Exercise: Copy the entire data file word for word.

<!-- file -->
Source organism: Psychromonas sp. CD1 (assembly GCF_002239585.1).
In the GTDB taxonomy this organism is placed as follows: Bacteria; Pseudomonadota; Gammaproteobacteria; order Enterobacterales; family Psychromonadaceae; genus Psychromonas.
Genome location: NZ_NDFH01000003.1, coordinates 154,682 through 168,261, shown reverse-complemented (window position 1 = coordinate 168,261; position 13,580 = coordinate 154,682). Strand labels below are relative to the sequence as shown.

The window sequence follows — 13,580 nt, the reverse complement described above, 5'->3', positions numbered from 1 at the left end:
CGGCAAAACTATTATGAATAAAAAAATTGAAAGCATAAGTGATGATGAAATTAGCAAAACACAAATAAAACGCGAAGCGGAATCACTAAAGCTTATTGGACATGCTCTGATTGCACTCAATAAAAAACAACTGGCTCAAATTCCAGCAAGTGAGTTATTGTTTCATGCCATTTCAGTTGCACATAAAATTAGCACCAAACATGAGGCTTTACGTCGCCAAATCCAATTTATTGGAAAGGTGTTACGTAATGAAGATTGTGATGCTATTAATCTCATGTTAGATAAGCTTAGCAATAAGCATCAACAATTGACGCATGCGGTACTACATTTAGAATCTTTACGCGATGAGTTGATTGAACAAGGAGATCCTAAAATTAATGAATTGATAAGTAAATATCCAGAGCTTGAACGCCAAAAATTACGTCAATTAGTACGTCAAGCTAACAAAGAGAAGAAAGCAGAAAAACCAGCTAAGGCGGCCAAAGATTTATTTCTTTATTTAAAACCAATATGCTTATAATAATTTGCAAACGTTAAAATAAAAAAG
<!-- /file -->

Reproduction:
Source organism: Psychromonas sp. CD1 (assembly GCF_002239585.1).
In the GTDB taxonomy this organism is placed as follows: Bacteria; Pseudomonadota; Gammaproteobacteria; order Enterobacterales; family Psychromonadaceae; genus Psychromonas.
Genome location: NZ_NDFH01000003.1, coordinates 154,682 through 168,261, shown reverse-complemented (window position 1 = coordinate 168,261; position 13,580 = coordinate 154,682). Strand labels below are relative to the sequence as shown.

The window sequence follows — 13,580 nt, the reverse complement described above, 5'->3', positions numbered from 1 at the left end:
CGGCAAAACTATTATGAATAAAAAAATTGAAAGCATAAGTGATGATGAAATTAGCAAAACACAAATAAAACGCGAAGCGGAATCACTAAAGCTTATTGGACATGCTCTGATTGCACTCAATAAAAAACAACTGGCTCAAATTCCAGCAAGTGAGTTATTGTTTCATGCCATTTCAGTTGCACATAAAATTAGCACCAAACATGAGGCTTTACGTCGCCAAATCCAATTTATTGGAAAGGTGTTACGTAATGAAGATTGTGATGCTATTAATCTCATGTTAGATAAGCTTAGCAATAAGCATCAACAATTGACGCATGCGGTACTACATTTAGAATCTTTACGCGATGAGTTGATTGAACAAGGAGATCCTAAAATTAATGAATTGATAAGTAAATATCCAGAGCTTGAACGCCAAAAATTACGTCAATTAGTACGTCAAGCTAACAAAGAGAAGAAAGCAGAAAAACCAGCTAAGGCGGCCAAAGATTTATTTCTTTATTTAAAACCAATATGCTTATAATAATTTGCAAACGTTAAAATAAAAAAG